Archetypes provide a basic understanding of a character, and this was used in designing the game. The utility of using the archetype as a basis for character is perhaps not completely apparent. The most obvious advantage is one of ease of use, but using archetypes also provides for a more flexible game.
A character being described for play using an archetype has a wealth of information provided just by invoking the archetype. A warrior is known to possess some degree of prowess with weapons, be practiced at maneuvering in armor and formation, accustomed to harsh contact and pain, and exposed to the chaos and fear of combat. This much is known just from the archetypal description. Provide some game-specific information, such as what weapons are used, armor worn, and so forth, and a basic usable character steps forward. Provide that basic character with a personality and a full role-playing campaign can be enjoyed without any further details added by the rules. This shows the strength of the archetype.
Archetypes provide flexibility to the game in a couple of fashions. First, as archetypes describe characters in broad terms and leave the details up to the players, the fine details of each and every sort of warrior don't have to be covered. This allows each player to have exactly the sort of warrior desired in short order, without the need for specific guidelines and rules to cover every possible exigency dealing with all of the variations possible. If the designer were to cover specific variations in detail, then players would be limited to merely those variations that were covered in the rules.
The archetypes provide for great flexibility of setting, too. Campaigns involving an archetype system allow for differences between settings to not interfere with the rules at all. Because the archetypes don't provide all the details for characters and their abilities, the setting can dictate details that don't interfere with the archetype at all. A desert warrior mounted on a camel can use the same archetype foundation as a mercenary horseman or naked, painted savage.
Focusing the picture
The use of archetypes provides a quick focus for the character being developed for play. Expanding the use of archetypes to allow for sub-types, as the D&D game family does, allows for finer details to be provided quickly. The general group of warriors can be broken down into various sub-types, and those can be added to the game: holy champions, woodsmen, horsemen, barbarians and savages, footsoldiers. Each of these are quite solidly part of the group called Warrior, but each emphasizes a different part of what being a warrior involves while still allowing for player-generated detail to be added.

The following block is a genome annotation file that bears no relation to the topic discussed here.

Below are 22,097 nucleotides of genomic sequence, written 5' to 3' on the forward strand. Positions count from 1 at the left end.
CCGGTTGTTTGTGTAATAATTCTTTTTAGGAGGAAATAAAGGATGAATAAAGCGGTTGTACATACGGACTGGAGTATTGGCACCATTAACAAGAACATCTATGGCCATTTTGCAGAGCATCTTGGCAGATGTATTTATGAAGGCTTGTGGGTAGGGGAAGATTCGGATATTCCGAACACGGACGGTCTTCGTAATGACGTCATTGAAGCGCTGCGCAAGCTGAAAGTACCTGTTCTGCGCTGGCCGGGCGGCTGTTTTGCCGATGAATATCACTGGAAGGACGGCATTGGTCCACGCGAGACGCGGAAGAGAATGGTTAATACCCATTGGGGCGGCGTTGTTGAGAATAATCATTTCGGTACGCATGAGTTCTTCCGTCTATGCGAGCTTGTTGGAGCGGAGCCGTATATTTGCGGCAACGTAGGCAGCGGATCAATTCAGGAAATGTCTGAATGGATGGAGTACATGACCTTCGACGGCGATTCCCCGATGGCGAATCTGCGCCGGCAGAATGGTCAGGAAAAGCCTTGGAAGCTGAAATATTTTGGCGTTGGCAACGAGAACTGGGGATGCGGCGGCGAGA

The degree to which the designer wants to develop the archetype/sub-type hierarchy doesn't limit the amount of detail available to players, however. The players are still able to add supporting detail to the archetypes based entirely upon what is appropriate for the individual character. Additional capabilities based upon the character's background are the province of the player and game master working together; the use of archetypes in no way limits what is available in this area.
That first game set the stage for many other games and different approaches to describing characters. The use of archetypes and character classes came to be scorned by many gamers, and the game which spawned their use loathed by the same gamers. It would be incorrect, however, to say that character class systems are poor design from the get-go; the idea is sound and useful, with only specific implementations found to be weak.
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All Fiddly Bits columns by Larry D. Hols